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Annals of Hematology

, Volume 90, Issue 6, pp 635–641 | Cite as

Contribution of VKORC1 and CYP2C9 polymorphisms in the interethnic variability of warfarin dose in Malaysian populations

  • Gin Gin GanEmail author
  • Maude E. Phipps
  • Michael M. T. Lee
  • Liang S. Lu
  • Rajallectchumy Y. Subramaniam
  • Ping C. Bee
  • Sean H. Chang
Original Article

Abstract

Within the Asian populations, Indian patients had been reported to require higher warfarin dose compared with the Chinese and Malay patients, and this could not entirely be explained by cytochrome P450 (CYP)2C9 gene variants. Genetic variants of vitamin K epoxide oxidase reductase complex subunit 1 (VKORC1) has been well established as one of key determinants in the different responses of warfarin amongst patients. Adult patients who attended an anticoagulation clinic with stable INR were recruited. VKORC1 and CYP2C9 genotype were sequenced, and clinical characteristics were assessed. A total of 91 Malays, 96 Chinese, and 46 Indian patients were recruited. The mean age was 55 years and 51.5% were males. The mean dose of warfarin for all patients was 3.7 mg, and the mean daily dose of warfarin was significantly higher in Indians compared with the Chinese and Malay patients, 4.9 versus 3.5 and 3.3 mg, respectively (p < 0.001). VKORC1 GG genotype was more commonly seen in Indian patients. The mean warfarin dose in patients with GG genotype required a significant higher warfarin dose compared with those with AG and AA genotype (4.9 vs. 3.7 vs. 3.1 mg, respectively; p < 0.001). CYP2C9*2 and *3 is associated with a lower maintenance dose, 2.9 versus 3.7 mg in CYP2C9*1; p < 0.01. In multivariate analysis, age, ethnic groups, and genotypes had a significant influence on the required warfarin dose. In conclusion, VKORC1 and CYP2C9 polymorphism contribute to the difference dose requirement amongst the patients but other additional possible factors may play a role in the Indian race.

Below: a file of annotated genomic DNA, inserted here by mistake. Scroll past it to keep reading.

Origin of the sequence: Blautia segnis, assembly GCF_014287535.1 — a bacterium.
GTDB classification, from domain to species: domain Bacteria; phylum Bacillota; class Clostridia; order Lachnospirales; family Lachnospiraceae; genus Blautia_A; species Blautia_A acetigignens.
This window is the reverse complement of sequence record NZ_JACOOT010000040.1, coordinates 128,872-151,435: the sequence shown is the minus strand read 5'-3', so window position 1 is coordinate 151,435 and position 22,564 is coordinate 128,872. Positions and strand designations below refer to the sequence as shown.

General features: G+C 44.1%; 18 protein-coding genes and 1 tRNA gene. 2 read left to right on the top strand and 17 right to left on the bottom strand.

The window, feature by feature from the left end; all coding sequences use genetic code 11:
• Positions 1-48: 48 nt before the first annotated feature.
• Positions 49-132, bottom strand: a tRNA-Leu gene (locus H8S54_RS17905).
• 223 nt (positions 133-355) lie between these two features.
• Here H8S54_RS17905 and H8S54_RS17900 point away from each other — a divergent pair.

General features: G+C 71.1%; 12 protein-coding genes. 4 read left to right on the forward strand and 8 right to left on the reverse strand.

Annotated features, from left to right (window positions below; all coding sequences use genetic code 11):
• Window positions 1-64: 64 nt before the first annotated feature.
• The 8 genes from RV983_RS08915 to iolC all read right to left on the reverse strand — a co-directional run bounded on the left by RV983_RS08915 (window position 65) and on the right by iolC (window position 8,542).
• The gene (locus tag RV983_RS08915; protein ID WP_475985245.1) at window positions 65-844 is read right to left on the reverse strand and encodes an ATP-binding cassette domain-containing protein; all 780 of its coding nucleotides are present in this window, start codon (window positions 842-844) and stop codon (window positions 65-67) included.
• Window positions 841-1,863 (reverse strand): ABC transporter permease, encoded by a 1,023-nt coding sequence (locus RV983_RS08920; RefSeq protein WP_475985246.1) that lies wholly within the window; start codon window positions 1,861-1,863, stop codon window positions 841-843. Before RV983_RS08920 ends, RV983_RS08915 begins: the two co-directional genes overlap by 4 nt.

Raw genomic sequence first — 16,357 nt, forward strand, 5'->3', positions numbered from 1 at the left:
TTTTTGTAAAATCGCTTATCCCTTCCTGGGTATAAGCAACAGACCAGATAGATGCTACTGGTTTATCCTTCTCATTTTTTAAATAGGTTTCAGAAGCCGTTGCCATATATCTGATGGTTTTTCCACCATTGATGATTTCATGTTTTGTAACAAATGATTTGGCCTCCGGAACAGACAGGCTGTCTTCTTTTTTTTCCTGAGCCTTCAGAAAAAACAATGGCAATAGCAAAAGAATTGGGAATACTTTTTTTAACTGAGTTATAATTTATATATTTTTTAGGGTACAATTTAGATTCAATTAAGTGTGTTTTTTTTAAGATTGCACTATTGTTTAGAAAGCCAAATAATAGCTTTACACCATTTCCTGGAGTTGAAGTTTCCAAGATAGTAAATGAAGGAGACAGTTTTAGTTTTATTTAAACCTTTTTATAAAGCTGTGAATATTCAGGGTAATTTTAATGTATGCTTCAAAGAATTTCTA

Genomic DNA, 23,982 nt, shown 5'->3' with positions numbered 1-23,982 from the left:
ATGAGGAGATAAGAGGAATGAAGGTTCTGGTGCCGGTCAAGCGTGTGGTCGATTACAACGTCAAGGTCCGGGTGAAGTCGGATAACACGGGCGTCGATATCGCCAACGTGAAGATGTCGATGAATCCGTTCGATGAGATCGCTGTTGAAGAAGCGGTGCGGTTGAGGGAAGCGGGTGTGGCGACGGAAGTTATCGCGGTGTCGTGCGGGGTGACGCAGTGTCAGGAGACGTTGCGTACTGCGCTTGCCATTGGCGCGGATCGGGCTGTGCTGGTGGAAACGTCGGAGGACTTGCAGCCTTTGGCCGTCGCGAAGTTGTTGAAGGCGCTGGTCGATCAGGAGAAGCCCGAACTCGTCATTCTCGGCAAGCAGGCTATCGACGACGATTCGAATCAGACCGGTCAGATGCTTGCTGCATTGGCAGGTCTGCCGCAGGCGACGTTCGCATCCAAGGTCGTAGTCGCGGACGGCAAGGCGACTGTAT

Keywords

Warfarin VKORC1 CYP2C9 Indians Gene polymorphisms 

Notes

Acknowledgement

This study was funded by Research University Grant FR119/2007A.

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Copyright information

© Springer-Verlag 2010

Authors and Affiliations

  • Gin Gin Gan
    • 1
    Email author
  • Maude E. Phipps
    • 2
  • Michael M. T. Lee
    • 3
  • Liang S. Lu
    • 3
  • Rajallectchumy Y. Subramaniam
    • 4
  • Ping C. Bee
    • 5
  • Sean H. Chang
    • 6
  1. 1.Department of Medicine, Faculty of MedicineUniversity MalayaKuala LumpurMalaysia
  2. 2.School of Medicine and Health SciencesMonash University (Sunway Campus)Kuala LumpurMalaysia
  3. 3.Institute of Biomedical SciencesAcademia SinicaTaipeiRepublic of China
  4. 4.Faculty of MedicineUniversity Malaya Medical CentreKuala LumpurMalaysia
  5. 5.Department of Medicine, Faculty of MedicineUniversity Malaya Medical CentreKuala LumpurMalaysia
  6. 6.SA PathologyQueen Elizabeth HospitalAdelaideAustralia

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